Defying authorities in Ukraine, Russia is incorporating three Crimean teams into its own leagues – a move that could strain relations between the host country of the 2018 World Cup and the sport’s world governing body.
The three Crimean clubs – SKChF Sevastopol, Zhemchuzhina Yalta and Tavria Simferopol – will leave Ukrainian soccer and play in the second division south, part of the Russian league system’s third tier, the Russian Football Union said in a statement.
Ukrainian soccer officials called on FIFA and European governing body UEFA to respond, saying Russia has no right to run the sport on what Ukraine considers its territory. FIFA already has rejected calls for Russia to be stripped of the World Cup in the wake of the downing of a Malaysian airliner over Ukraine.
“We can’t do the work of FIFA and UEFA,” Ukrainian Football Federation spokesman Pavel Ternovoi told The Associated Press on Friday. “We hope that in the near future these bodies take the corresponding decisions.”
The move by Russia in Crimea follows other problems for more well-known Ukrainian soccer teams. While Crimea has avoided the violence raging in eastern Ukraine, it has not escaped the chaotic conditions for sport in the region.
Ukrainian champion Shakhtar Donetsk has been forced to play its home games in exile in Lviv near the Polish border, a Ukrainian-speaking city that is the cultural opposite of mostly Russian-speaking and industrial Donetsk.
Six Shakhtar players, all from South America, have refused to report back to the club for the new season, citing safety concerns. Some are now reportedly in talks to transfer to clubs in other European countries.
Since Russia annexed the Crimean Peninsula in March, it has registered a total of five new clubs there.
Sergei Stepashin, a former Russian prime minister who sits on the RFU executive committee, told local media that “sanctions are possible” if Russia incorporates the Crimean clubs, but that the organization had “no doubts” it was the right thing to do.
Asked about possible sanctions against the Russians, Ternovoi said the Ukrainian federation “doesn’t want the destruction of Russian football.”
“The federation wants justice and the absence of politics in football, both in Russia and in Crimea,” he said.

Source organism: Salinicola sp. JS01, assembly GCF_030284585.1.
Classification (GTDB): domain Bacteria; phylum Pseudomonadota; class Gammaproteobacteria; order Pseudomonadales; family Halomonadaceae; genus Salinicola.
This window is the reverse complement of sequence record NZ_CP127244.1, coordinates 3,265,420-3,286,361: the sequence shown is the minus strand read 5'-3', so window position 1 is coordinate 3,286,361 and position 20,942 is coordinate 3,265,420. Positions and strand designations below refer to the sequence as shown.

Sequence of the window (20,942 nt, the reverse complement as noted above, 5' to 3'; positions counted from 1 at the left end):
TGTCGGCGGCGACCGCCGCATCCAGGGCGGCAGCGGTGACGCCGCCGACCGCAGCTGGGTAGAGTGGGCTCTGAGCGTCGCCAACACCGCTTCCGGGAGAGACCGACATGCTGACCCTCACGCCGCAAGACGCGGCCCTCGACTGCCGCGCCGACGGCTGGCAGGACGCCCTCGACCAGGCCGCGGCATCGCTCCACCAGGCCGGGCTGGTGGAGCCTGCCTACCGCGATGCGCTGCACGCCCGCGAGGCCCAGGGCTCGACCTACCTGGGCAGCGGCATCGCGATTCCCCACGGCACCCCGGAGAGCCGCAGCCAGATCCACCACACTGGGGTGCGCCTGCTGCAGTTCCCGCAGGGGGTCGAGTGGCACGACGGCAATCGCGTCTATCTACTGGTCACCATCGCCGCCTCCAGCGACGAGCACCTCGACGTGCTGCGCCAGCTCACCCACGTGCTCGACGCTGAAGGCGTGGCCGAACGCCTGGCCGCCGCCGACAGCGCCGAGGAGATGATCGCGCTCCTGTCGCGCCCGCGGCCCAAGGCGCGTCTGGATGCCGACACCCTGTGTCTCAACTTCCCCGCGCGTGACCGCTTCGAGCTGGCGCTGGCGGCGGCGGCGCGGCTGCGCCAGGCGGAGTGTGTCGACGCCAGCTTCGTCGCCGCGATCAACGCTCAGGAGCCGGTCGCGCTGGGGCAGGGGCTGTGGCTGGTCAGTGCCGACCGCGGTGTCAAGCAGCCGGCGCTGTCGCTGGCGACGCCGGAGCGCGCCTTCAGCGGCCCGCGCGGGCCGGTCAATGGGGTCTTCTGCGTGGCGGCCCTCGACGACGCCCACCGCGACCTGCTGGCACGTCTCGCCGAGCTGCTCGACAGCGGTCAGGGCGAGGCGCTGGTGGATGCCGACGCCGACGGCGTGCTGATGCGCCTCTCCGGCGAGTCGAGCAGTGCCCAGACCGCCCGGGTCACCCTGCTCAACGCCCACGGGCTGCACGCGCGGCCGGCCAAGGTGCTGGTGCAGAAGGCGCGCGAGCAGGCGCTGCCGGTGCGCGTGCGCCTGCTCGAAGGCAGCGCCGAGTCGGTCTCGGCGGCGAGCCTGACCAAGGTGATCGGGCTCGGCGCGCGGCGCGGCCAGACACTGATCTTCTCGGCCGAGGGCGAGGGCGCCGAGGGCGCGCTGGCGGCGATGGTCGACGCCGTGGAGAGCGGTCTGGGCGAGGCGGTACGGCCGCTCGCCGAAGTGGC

The RFU wants Sports Minister Vitaly Mutko, a FIFA executive committee member, to lobby FIFA President Sepp Blatter on the issue, Stepashin said.
FIFA and UEFA offices in Switzerland were closed Friday, a national holiday. Attempts to reach officials for comment were unsuccessful.
Some European politicians, including British Deputy Prime Minister Nick Clegg, want Russia removed as host of the 2018 World Cup. But FIFA has stood by Russia, saying the tournament “can achieve positive change” in the country. FIFA President Sepp Blatter already had rejected calls to strip Russia of the tournament after it annexed Crimea.
Russian World Cup organizers previously have said Crimea could host team training bases during the tournament.
While eastern Ukraine has been engulfed by fighting between the Ukrainian army and pro-Russian rebels, Crimea has remained peaceful and fully under Russian government control.
With more than 1,000 people killed – including the 298 passengers and crew of Malaysia Airlines Flight 17 – and many more displaced, the conflict in eastern Ukraine has touched all aspects of everyday life. Last week, Ukrainian Premier League club Zorya Luhansk, whose home city is the base of a pro-Russian group, posted pictures of damage to its stadium caused by mortar rounds that smashed seats and left a crater in the field.
Tavria shares its name with a former Ukrainian champion club renowned as a hotbed of pro-Ukraine sentiment in Crimea, especially among its hardcore fans. Even after the annexation, Tavria and fellow Crimean team FC Sevastopol played out the remainder of the season in the Ukrainian Premier League, but have now been replaced by new Russian-registered entities.
In the second division south, the Crimean clubs will face a mixture of once-major Russian clubs fallen on hard times, such as former national champion Alania Vladikavkaz, local semi-professional clubs and reserve teams for Premier League sides.
Playing in tiny Russian provincial stadiums represents a step down for longtime Tavria fans, whose team was playing Europa League soccer as recently as the 2010-11 season.